Self-Portrait Poem by Richard Theze


In glass, an image perceived,
From which emerges
A masterly, monochrome impression,
Shades of pretense,
A mere semblance of form,
At contrast with the artist’s true palette
Gynecic, Sardanapalian,
An underpainted look-alike,
Capturing fast, fleeting moments
Of imbalance, incongruence,
The whole, thus,
An imperfect composition
Which offends critics
Who, unerringly prefer,
Unity in art.

Pamela Sinicrope 21 September 2015

So I see that this poem, in addition to being the larger metaphor, is indeed a self portrait. Your words about art and photography, combined with the Kaleidoscope poem, as well as your interest in balance in nature, got me thinking more about imbalances within humans and how we capture that with our words (your poetry) , with a paintbrush (eg. Picasso and cubism?) , with a camera. Thoughts...

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Richard Thézé 22 September 2015

I think that most artists put a lot of themselves into their work. You can certainly see it in paintings, but poetry too. Some of my poems, but by no means all, are an exploration of self and the nature of imperfection or imbalance. In Kaleidoscope, everything conforms to patterns, but rolling stone and Self Portrait explore resistance of rules - defiance even - and the idea of non-convention and refusal to conform to 'normal' expectations.

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Pamela Sinicrope 20 September 2015

This was a very interesting poem to me, especially after reading the Kaleidescope poem first. This 4 stanza poem, consisting of only one sentence (and I love that! ...unity in art...unity in sentence?) , cleverly titled self-portrait, is really not a self-portrait at all, but more a statement on the complexity of humans themselves and on the inability of a portrait to really accurately or truthfully portray a person. Instead, it is shades of pretense/a mere semblance of form/At contrast with the artist's true palette So, it appears there could also be a comparison here between a photograph and a painting? The term underpainted look-alike is a great way of showing through words how a photograph, a painting, taking in 3D at one point in time, could never show the complexity of a human being? The final stanza of the poem pulls the theme together ('The whole, thus an imperfect composition') , while the last line is once again, a play on words (Unity in Art.) . Finally, I'm puzzled by the use of the words Gencic' and 'Sardanapalian, ' meaning feminine and expressively luxurious or sensual...are you referring to the artist's palette that can glean the feminine out of the masculine form in addition to being more than monochromatic? Or did I miss something? Its nice to be challenged! :)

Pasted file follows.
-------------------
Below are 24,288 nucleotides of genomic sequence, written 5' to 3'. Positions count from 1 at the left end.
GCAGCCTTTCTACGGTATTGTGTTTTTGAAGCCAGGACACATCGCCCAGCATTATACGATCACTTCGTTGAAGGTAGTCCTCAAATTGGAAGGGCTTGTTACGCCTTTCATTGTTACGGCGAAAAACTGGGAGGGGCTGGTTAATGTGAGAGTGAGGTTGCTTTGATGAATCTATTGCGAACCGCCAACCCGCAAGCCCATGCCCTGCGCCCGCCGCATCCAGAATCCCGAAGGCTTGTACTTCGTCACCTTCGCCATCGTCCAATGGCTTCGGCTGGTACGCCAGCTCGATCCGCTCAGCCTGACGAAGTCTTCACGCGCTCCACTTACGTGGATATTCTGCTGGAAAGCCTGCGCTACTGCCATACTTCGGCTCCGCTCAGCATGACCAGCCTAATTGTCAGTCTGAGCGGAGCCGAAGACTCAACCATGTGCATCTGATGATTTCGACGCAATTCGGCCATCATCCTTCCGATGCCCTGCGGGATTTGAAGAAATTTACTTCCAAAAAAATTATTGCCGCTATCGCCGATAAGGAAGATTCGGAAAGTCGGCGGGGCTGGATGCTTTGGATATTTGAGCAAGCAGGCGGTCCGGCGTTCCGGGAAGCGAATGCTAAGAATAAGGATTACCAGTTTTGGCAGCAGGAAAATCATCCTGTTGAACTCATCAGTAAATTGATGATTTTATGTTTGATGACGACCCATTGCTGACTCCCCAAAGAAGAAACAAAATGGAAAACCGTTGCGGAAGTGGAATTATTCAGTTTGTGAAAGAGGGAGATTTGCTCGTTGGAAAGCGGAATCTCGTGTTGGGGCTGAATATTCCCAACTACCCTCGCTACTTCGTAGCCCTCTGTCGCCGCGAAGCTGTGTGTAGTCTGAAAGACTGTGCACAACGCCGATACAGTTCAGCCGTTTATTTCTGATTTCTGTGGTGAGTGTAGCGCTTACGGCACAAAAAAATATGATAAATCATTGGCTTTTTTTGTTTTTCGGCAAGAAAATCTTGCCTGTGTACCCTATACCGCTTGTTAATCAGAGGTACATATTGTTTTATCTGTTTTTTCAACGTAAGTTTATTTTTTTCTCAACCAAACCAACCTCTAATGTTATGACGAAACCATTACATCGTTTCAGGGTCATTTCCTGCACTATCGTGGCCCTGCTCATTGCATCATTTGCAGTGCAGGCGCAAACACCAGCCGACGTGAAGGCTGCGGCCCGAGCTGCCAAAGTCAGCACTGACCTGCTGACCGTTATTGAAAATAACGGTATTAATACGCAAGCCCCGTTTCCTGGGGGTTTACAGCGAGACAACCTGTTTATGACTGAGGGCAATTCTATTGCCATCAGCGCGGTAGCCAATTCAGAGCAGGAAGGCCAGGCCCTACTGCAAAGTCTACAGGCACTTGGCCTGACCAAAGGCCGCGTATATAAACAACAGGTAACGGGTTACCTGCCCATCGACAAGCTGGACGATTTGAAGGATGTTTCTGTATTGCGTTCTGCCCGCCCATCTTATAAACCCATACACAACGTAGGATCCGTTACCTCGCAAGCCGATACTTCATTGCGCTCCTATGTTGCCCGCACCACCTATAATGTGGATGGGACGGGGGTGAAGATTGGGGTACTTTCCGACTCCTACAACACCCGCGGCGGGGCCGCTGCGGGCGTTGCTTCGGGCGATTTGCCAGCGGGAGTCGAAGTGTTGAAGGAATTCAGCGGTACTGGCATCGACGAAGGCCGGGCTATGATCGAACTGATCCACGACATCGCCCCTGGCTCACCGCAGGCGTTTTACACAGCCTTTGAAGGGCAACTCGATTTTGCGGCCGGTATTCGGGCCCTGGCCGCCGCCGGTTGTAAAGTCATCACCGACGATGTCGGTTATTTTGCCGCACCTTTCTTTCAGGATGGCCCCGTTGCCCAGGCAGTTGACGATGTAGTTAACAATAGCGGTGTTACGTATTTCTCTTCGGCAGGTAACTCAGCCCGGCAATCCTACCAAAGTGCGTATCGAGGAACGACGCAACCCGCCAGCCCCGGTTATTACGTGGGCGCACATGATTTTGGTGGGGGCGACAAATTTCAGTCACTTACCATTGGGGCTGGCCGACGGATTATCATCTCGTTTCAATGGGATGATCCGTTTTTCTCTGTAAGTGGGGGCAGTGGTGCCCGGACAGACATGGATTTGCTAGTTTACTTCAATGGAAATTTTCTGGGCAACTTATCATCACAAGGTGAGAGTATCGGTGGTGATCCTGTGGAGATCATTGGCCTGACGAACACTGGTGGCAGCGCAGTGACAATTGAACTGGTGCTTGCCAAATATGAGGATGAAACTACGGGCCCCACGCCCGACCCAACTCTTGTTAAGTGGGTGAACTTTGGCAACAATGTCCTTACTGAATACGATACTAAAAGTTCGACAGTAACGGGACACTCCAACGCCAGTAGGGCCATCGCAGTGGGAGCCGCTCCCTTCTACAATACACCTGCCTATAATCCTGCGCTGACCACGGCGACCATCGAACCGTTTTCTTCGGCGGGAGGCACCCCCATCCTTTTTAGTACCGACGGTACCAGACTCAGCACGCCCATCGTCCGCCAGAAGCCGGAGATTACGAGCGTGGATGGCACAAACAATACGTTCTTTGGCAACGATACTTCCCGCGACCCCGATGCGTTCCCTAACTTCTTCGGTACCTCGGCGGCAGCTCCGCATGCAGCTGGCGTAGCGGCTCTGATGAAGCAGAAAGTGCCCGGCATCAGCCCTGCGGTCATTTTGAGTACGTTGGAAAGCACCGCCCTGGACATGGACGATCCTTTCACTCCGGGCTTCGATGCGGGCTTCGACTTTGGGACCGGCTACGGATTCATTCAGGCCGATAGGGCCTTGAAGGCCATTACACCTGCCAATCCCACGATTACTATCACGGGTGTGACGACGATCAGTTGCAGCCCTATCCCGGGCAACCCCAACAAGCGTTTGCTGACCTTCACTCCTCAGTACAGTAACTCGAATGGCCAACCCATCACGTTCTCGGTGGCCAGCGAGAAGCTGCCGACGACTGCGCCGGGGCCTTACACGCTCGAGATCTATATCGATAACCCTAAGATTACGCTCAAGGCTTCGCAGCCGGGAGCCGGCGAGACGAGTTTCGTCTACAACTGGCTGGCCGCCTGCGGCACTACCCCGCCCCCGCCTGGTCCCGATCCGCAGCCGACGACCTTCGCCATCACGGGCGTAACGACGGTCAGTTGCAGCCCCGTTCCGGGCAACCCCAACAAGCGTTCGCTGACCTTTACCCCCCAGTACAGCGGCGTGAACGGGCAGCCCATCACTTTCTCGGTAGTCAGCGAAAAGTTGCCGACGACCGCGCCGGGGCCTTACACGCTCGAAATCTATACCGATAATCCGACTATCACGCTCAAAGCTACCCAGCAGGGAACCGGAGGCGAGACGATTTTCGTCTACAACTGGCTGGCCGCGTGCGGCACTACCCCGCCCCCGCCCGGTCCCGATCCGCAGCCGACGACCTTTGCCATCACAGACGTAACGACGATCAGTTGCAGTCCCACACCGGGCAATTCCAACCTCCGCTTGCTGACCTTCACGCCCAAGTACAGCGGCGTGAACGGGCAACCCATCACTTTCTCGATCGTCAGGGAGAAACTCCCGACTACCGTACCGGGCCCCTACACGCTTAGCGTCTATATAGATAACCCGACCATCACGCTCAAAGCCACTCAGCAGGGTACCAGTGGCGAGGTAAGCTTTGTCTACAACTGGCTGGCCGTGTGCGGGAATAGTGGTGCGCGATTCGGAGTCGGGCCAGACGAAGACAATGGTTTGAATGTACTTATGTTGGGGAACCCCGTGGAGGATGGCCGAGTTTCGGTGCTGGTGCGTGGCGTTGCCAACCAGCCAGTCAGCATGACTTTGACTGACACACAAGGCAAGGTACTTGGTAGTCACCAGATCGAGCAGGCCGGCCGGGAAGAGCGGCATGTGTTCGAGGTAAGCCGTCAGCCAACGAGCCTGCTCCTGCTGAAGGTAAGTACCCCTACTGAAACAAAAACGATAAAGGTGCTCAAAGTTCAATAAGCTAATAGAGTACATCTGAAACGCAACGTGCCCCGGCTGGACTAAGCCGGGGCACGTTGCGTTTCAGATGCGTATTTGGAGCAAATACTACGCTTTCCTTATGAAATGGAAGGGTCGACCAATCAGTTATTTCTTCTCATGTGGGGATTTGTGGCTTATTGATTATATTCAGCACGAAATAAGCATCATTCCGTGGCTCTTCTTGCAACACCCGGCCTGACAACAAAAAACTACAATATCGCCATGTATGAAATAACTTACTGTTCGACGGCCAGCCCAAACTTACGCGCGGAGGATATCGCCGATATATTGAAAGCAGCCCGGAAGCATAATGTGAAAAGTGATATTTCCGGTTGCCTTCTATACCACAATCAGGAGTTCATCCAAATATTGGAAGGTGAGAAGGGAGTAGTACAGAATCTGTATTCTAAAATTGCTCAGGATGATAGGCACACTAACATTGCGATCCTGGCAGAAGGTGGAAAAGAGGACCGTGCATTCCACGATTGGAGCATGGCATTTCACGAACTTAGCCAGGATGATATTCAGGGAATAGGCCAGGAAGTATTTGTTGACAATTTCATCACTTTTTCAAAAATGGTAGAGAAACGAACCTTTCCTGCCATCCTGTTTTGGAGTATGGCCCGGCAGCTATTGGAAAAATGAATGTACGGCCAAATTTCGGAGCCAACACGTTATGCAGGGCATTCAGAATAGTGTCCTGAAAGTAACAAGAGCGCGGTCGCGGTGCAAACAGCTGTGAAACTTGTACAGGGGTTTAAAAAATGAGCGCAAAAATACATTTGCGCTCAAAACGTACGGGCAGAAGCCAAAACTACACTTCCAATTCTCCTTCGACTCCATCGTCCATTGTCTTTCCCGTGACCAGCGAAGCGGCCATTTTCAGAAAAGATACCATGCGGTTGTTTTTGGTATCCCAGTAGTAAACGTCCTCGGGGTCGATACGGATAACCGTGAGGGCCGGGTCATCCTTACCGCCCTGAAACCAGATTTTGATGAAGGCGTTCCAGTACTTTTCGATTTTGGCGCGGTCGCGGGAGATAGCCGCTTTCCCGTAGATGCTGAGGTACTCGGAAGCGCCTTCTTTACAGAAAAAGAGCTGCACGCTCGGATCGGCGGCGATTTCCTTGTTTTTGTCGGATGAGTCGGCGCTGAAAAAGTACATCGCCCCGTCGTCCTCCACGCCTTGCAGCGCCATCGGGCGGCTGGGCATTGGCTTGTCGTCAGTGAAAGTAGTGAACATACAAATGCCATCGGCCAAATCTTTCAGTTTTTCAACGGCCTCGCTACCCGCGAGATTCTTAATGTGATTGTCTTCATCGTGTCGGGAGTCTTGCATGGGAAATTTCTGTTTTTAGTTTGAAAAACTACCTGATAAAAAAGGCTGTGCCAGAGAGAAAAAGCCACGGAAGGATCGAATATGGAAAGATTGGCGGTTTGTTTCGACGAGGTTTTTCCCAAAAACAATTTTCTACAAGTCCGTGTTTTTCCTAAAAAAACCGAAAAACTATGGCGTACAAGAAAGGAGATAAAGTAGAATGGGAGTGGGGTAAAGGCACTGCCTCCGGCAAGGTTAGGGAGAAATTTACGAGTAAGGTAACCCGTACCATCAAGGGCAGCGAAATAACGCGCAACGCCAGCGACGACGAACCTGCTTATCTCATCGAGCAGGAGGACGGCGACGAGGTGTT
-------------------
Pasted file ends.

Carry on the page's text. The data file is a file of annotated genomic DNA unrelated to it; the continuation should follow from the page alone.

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Richard Thézé 20 September 2015

Thank you for your kind words. I don't think you have missed much at all. I like your interpretation of feminine out of the masculine form. The poem is a metaphor.

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Richard Theze

Richard Theze

Bicester, Oxfordshire
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